Establish a schedule to considers--at board meetings or ancillary meetings--each of the standards of conduct imposed on directors. Systematically consider each standard and its requirements. At each meeting, thoroughly examine one of the standards outlined in this article.

* What specifically does the board currently do to meet the standard?

* What are board's weaknesses regarding the standard?

* Does each director have the skill, interest and time to consider and respond to the standard's requirements?

* Does file board have the knowledge and information necessary to meet the standards?

* What specific steps can be taken to make the board meet every standard?

* Is there consensus on the board's performance?

* Would members agree with the board's self-assessment?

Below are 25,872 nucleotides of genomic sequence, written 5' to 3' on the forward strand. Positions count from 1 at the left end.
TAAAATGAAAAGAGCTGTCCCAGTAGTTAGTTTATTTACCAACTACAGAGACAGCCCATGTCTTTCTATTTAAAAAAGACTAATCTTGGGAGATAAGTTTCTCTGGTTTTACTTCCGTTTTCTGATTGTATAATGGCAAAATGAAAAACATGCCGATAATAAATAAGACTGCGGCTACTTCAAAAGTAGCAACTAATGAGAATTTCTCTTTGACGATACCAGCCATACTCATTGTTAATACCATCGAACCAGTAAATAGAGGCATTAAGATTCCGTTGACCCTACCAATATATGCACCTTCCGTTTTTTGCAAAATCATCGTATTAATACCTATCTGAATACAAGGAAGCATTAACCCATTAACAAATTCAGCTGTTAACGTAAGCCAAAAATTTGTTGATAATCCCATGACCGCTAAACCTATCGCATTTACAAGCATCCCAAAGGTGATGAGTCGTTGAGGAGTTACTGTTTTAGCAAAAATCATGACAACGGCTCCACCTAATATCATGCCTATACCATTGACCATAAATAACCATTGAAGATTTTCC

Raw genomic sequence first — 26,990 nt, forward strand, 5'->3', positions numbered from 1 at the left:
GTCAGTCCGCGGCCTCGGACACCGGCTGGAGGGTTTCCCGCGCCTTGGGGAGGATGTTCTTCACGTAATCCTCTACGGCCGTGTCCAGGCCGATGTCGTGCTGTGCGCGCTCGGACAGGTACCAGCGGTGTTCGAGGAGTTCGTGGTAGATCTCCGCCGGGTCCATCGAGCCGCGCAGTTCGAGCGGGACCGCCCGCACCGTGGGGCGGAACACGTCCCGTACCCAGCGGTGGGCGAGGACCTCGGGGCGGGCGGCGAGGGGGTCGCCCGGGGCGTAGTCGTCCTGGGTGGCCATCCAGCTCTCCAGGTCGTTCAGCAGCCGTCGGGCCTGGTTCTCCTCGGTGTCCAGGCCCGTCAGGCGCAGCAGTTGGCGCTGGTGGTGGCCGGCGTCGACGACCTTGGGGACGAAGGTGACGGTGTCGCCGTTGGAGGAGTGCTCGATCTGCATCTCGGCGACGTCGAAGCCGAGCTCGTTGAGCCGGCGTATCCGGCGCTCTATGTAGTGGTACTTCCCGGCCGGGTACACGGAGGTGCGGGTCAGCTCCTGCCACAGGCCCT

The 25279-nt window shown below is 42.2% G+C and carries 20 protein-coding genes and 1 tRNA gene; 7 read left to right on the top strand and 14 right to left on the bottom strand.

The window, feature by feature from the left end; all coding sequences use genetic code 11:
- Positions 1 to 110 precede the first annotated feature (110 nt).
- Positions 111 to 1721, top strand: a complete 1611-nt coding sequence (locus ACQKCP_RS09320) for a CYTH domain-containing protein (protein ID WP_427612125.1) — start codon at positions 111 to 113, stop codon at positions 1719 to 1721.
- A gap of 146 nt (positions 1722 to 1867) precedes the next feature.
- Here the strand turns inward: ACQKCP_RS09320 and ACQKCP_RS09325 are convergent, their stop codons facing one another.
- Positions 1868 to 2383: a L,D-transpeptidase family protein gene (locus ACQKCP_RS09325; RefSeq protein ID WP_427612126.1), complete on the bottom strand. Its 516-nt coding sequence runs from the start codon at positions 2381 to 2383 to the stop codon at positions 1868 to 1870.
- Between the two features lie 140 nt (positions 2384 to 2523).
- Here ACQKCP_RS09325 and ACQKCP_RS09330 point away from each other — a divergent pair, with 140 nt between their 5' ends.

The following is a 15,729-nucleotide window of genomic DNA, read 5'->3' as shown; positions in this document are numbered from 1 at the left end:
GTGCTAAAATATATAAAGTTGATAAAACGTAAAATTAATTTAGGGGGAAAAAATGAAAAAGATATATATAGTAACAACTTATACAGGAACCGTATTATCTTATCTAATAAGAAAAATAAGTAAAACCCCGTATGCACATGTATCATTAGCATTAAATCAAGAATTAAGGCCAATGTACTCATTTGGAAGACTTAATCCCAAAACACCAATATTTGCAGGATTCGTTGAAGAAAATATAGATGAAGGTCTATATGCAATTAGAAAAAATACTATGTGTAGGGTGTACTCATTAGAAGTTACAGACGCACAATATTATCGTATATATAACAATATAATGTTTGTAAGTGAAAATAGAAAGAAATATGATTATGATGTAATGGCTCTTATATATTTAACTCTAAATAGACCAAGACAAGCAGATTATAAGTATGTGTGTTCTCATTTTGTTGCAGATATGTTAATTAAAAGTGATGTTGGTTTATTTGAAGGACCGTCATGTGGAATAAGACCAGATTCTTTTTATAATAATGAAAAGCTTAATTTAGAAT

Even more than the board's responsibilities, the standards are personal to each director. Each director should individually address the issue and propose his or her own solution to problems perceived about the standard of conduct under discussion. These sessions may be more effective if management is not present.

The board should also consider the mechanisms the cooperative has in place to protect directors, such as indemnification provisions and D & O insurance. Assessment of state law applicable to the cooperative and directors will be part of the analysis.
James Baarda
USDA RBS Economist
COPYRIGHT 2002 U.S. Department of Agriculture, Rural Business - Cooperative Service
No portion of this article can be reproduced without the express written permission from the copyright holder.
Copyright 2002 Gale, Cengage Learning. All rights reserved.

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Author:Baarda, James
Publication:Rural Cooperatives
Date:Sep 1, 2002